Jackattack wrote:Rodman was a great athlete, he had jumps for sure, but I can also remember him conserving his energy and walking around the paint a lot.
His job was to box out and rebound, so I can see maybe why he'd still have energy at the end of a game, vs the superior player MJ who was doing a lot more running, leaping, and landing hard. Rodman may have been in great shape, but I remember the way he moved looking very strange. Almost awkward. not smooth and natural like most athletes.
Bigs pretty much said what i was going to say, but id like to add a couple of points. MJ did a lot more runnin and leaping and all that, but it takes a lot more energy to box out a guy and rebound than it does to shoot or dunk...and on the offensive side it takes more energy to post up than to run without the ball, catch, and shoot.
that's something that i dont think a lot of ballers nowadays dont realize...im talking about the guys at the courts that just shoot and handle the ball. they tell you to rebound, rebound, rebound, and then expect you to go post up on the other end of the court every time down. having friends that are all a different heights, ive played every position from point guard to center and i can honestly say that big men use a lot more energy at given moments, whereas the small guys can spread their energy throughout the game cuz they dont have to bang with other big guys.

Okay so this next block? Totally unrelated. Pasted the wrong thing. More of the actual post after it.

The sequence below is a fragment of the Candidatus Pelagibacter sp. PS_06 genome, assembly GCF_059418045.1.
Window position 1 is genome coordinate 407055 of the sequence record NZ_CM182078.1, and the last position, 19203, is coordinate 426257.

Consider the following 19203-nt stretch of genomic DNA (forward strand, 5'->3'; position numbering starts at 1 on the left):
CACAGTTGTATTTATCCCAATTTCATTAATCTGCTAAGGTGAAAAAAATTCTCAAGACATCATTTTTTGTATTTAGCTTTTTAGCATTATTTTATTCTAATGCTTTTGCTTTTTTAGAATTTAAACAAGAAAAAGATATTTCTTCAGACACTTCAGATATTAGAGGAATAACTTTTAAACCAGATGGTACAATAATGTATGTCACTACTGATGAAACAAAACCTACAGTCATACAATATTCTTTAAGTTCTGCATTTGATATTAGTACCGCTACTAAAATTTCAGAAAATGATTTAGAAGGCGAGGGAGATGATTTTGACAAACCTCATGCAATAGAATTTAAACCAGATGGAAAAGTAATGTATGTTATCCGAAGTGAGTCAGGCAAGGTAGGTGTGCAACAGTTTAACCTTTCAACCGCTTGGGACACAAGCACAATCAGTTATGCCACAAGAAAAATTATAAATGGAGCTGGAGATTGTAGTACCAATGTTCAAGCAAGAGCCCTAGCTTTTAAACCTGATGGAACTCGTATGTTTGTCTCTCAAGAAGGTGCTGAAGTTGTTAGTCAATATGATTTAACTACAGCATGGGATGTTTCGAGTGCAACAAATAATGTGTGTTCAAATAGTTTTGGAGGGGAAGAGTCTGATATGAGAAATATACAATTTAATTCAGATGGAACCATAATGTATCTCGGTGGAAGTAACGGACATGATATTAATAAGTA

that said, rodman's role was to defend and rebound, both of which he excelled at without being terribly athletic. in fact, as far as athleticism goes, he wasnt. if what you look for in an athlete is the competitive spirit, the work ethic, the passion for the game, playing with heart, hustling, and excelling at your role, then jackson was right to claim rodman as the greatest athlete he ever coached. if all you look for is someone who is a great player, then MJ would be the obvious choice.